Appeal asks Ninth Circuit Court to uphold Oakland’s right to permit and regulate medical cannabis businesses
SAN FRANCISCO, CA – The City of Oakland filed an appeal Wednesday in its lawsuit seeking to prevent the federal government from seizing a building used by a City-permitted medical cannabis dispensary.
The appeal was filed after the U.S. District Court ruled in January that Oakland had no standing to sue the federal government – despite the unique and serious harm to legitimate medical patients, Oakland taxpayers and the City’s regulatory rights that would result from the federal government’s forfeiture of the building located at 1840 Embarcadero.
Oakland also filed a motion Wednesday to stay the forfeiture proceedings pending the appeal.
“Under recent U.S. Supreme Court precedent, the City of Oakland should be allowed to bring a separate lawsuit to challenge the drug forfeiture proceeding, because otherwise the city and its 400,000 residents would have no remedy for the unique and serious harms resulting from the forfeiture case,” said Morrison & Foerster litigation partner Cedric Chao, who is leading the City’s trial team. “The government’s position that Oakland can be barred from court is unjust and absurd. That is not what Congress intended, nor what the Supreme Court holds. Access to the courts is fundamental to the ‘rule of law.’”
Oakland’s lawsuit asserts that the City relied on numerous assurances by federal officials, including statements by President Obama and the U.S. Department of Justice, that dispensaries complying with state law would be allowed to operate. Based on those statements, Oakland has operated a regulatory system for medical cannabis dispensaries that includes annual auditing of dispensaries’ financial statements, employee background checks, issuance of permits and other measures to ensure compliance with state and local law. Oakland’s system provides medicine to thousands of legitimate patients and brings in millions of dollars in tax revenue.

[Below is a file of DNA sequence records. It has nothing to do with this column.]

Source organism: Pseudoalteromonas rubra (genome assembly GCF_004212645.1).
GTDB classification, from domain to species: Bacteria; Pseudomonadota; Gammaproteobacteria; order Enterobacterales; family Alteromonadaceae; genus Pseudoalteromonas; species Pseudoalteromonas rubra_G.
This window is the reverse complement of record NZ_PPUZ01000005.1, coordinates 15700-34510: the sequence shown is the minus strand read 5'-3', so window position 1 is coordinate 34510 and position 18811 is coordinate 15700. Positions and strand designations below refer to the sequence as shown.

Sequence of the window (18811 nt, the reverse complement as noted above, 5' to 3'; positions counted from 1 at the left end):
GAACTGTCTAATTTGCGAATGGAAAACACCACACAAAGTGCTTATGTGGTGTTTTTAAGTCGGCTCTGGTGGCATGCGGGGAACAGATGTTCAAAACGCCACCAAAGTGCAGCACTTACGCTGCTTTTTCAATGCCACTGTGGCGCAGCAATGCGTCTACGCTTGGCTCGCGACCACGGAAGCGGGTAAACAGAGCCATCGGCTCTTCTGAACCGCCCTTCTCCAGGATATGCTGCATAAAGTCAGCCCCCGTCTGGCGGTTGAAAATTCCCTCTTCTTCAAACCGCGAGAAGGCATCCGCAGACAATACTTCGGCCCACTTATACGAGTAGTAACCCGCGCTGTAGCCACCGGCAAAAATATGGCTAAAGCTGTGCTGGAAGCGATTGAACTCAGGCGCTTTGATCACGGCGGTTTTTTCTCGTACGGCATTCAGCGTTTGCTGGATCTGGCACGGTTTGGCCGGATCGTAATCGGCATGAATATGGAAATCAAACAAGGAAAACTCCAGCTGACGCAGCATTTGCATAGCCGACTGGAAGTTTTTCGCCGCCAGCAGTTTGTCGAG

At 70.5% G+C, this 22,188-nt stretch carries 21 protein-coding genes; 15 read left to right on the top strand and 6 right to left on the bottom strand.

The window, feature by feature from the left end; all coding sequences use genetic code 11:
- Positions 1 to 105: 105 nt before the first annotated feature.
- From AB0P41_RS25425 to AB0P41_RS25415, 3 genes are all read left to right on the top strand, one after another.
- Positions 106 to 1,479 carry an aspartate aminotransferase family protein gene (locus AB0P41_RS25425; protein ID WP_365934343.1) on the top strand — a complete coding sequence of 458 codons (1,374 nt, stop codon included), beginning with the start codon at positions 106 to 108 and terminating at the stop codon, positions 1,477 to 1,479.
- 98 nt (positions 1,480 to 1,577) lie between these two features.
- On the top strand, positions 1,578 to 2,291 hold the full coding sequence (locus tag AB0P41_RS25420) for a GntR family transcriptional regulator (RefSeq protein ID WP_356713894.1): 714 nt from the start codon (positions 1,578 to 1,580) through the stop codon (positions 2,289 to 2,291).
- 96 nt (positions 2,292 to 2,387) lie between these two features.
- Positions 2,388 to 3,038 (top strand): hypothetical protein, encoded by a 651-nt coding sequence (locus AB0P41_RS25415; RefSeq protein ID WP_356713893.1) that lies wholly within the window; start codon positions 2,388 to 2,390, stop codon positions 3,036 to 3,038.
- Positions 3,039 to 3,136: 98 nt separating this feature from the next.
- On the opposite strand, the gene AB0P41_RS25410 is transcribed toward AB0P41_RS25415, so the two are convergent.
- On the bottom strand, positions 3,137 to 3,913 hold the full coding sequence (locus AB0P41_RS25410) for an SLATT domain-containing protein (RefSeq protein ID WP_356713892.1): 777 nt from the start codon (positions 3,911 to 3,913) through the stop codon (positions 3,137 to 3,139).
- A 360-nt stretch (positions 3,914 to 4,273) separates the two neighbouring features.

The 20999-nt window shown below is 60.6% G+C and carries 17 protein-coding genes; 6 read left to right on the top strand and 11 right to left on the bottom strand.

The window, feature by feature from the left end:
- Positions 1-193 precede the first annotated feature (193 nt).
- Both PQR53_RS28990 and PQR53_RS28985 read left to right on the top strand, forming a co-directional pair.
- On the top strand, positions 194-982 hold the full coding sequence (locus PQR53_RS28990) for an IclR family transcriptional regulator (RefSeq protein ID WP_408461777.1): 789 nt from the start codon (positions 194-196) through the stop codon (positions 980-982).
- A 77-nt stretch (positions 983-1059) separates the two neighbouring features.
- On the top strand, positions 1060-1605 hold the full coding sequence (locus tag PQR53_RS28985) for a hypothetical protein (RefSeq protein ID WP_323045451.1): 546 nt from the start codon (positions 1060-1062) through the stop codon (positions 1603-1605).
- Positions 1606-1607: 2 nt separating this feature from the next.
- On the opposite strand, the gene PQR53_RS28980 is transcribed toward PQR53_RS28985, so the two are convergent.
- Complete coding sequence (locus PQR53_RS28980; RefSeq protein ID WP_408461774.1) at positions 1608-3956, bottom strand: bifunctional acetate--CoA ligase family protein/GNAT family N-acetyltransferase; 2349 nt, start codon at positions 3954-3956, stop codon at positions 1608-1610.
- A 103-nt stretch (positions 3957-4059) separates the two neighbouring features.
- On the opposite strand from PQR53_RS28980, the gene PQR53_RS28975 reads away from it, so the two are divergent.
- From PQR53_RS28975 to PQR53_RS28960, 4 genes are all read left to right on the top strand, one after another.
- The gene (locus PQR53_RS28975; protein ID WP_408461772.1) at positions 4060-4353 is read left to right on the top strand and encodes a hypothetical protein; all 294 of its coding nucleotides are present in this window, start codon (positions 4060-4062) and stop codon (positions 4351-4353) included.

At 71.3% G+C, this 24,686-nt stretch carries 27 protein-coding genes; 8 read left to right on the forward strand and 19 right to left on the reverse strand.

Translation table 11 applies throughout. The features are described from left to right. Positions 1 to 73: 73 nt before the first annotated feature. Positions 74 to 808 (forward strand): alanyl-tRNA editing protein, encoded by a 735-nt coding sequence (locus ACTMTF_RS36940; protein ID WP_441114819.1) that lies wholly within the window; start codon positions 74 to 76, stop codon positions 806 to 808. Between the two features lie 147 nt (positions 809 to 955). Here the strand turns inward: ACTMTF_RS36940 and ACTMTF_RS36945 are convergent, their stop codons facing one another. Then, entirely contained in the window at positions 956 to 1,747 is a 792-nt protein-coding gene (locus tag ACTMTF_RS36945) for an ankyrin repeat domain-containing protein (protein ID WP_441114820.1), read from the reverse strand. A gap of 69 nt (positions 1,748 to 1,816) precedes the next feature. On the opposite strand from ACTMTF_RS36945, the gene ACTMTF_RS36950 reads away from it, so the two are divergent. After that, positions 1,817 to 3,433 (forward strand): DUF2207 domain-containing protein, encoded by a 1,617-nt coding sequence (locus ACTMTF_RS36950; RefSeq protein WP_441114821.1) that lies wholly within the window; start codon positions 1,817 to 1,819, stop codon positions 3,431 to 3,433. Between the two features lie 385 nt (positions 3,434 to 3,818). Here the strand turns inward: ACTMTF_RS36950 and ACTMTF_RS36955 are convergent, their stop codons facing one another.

The City’s lawsuit, filed in October, does not seek damages, but asks the court to enjoin and declare unlawful the federal government’s attempt to close down the dispensary.
“This lawsuit is about protecting the rights of patients who qualify for this vital medicine under California law,” City Attorney Barbara Parker said. “In the midst of Oakland’s public safety crisis, it is a tragic waste for the federal government to spend its time and resources cracking down on health care providers operating under California law.”
In 1996, California voters passed Proposition 215, the “Compassionate Use Act,” which was intended to ensure that seriously ill Californians would have the right to obtain and use marijuana for medical purposes upon the recommendation of a physician and would not be subject to criminal prosecution or sanction. The Compassionate Use Act encouraged the federal and state governments to implement a plan to provide for the safe and affordable distribution of marijuana to all patients in medical need of marijuana. In 2003, the California Legislature passed the “Medical Marijuana Program Act,” which provided guidelines for the implementation of the Compassionate Use Act, including a voluntary patient identification card program. The benefits of medical cannabis to patients suffering from chronic pain associated with debilitating illnesses such as cancer, AIDS, and multiple sclerosis are well documented.
For court documents and more information, go to: https://www.oaklandcityattorney.org/Notable/medical%20cannabis%20case.html